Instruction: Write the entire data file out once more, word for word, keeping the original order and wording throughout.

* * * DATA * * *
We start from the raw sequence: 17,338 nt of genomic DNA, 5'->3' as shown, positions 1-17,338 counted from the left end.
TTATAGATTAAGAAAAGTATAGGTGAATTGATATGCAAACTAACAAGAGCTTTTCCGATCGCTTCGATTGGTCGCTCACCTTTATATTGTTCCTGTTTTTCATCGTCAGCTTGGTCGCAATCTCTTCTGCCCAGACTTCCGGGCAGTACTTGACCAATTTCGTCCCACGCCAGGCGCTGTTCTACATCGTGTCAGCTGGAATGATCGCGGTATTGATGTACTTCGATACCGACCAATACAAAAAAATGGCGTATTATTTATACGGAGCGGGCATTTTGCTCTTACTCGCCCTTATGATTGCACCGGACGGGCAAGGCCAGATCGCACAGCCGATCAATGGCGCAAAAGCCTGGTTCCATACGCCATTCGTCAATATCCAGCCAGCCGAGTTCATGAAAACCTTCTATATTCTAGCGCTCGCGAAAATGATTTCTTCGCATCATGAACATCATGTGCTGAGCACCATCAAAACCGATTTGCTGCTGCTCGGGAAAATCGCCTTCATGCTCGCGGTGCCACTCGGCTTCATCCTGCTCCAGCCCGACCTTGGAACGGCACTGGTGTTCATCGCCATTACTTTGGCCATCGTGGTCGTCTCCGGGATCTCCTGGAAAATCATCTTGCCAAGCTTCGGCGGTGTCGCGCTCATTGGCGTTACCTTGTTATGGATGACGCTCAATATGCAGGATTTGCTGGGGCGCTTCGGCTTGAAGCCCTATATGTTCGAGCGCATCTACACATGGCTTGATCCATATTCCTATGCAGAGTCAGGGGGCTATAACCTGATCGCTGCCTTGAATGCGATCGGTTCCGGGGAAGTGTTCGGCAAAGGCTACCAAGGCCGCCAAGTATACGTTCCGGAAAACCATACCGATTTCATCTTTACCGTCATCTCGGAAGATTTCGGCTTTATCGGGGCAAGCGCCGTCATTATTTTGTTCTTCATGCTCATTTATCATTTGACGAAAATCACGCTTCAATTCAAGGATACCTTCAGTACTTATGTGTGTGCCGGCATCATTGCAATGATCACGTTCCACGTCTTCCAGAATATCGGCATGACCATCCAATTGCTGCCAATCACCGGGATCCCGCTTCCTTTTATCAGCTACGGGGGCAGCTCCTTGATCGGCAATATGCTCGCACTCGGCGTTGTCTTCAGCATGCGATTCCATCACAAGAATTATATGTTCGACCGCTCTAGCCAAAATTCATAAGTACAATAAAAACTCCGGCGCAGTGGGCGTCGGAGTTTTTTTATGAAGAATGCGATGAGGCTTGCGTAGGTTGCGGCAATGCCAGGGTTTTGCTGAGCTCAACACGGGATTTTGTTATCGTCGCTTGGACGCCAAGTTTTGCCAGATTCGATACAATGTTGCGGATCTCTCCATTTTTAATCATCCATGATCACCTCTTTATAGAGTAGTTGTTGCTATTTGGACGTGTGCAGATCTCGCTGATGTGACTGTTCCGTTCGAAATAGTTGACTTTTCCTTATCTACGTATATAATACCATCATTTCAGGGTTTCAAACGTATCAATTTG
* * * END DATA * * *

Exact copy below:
We start from the raw sequence: 17,338 nt of genomic DNA, 5'->3' as shown, positions 1-17,338 counted from the left end.
TTATAGATTAAGAAAAGTATAGGTGAATTGATATGCAAACTAACAAGAGCTTTTCCGATCGCTTCGATTGGTCGCTCACCTTTATATTGTTCCTGTTTTTCATCGTCAGCTTGGTCGCAATCTCTTCTGCCCAGACTTCCGGGCAGTACTTGACCAATTTCGTCCCACGCCAGGCGCTGTTCTACATCGTGTCAGCTGGAATGATCGCGGTATTGATGTACTTCGATACCGACCAATACAAAAAAATGGCGTATTATTTATACGGAGCGGGCATTTTGCTCTTACTCGCCCTTATGATTGCACCGGACGGGCAAGGCCAGATCGCACAGCCGATCAATGGCGCAAAAGCCTGGTTCCATACGCCATTCGTCAATATCCAGCCAGCCGAGTTCATGAAAACCTTCTATATTCTAGCGCTCGCGAAAATGATTTCTTCGCATCATGAACATCATGTGCTGAGCACCATCAAAACCGATTTGCTGCTGCTCGGGAAAATCGCCTTCATGCTCGCGGTGCCACTCGGCTTCATCCTGCTCCAGCCCGACCTTGGAACGGCACTGGTGTTCATCGCCATTACTTTGGCCATCGTGGTCGTCTCCGGGATCTCCTGGAAAATCATCTTGCCAAGCTTCGGCGGTGTCGCGCTCATTGGCGTTACCTTGTTATGGATGACGCTCAATATGCAGGATTTGCTGGGGCGCTTCGGCTTGAAGCCCTATATGTTCGAGCGCATCTACACATGGCTTGATCCATATTCCTATGCAGAGTCAGGGGGCTATAACCTGATCGCTGCCTTGAATGCGATCGGTTCCGGGGAAGTGTTCGGCAAAGGCTACCAAGGCCGCCAAGTATACGTTCCGGAAAACCATACCGATTTCATCTTTACCGTCATCTCGGAAGATTTCGGCTTTATCGGGGCAAGCGCCGTCATTATTTTGTTCTTCATGCTCATTTATCATTTGACGAAAATCACGCTTCAATTCAAGGATACCTTCAGTACTTATGTGTGTGCCGGCATCATTGCAATGATCACGTTCCACGTCTTCCAGAATATCGGCATGACCATCCAATTGCTGCCAATCACCGGGATCCCGCTTCCTTTTATCAGCTACGGGGGCAGCTCCTTGATCGGCAATATGCTCGCACTCGGCGTTGTCTTCAGCATGCGATTCCATCACAAGAATTATATGTTCGACCGCTCTAGCCAAAATTCATAAGTACAATAAAAACTCCGGCGCAGTGGGCGTCGGAGTTTTTTTATGAAGAATGCGATGAGGCTTGCGTAGGTTGCGGCAATGCCAGGGTTTTGCTGAGCTCAACACGGGATTTTGTTATCGTCGCTTGGACGCCAAGTTTTGCCAGATTCGATACAATGTTGCGGATCTCTCCATTTTTAATCATCCATGATCACCTCTTTATAGAGTAGTTGTTGCTATTTGGACGTGTGCAGATCTCGCTGATGTGACTGTTCCGTTCGAAATAGTTGACTTTTCCTTATCTACGTATATAATACCATCATTTCAGGGTTTCAAACGTATCAATTTG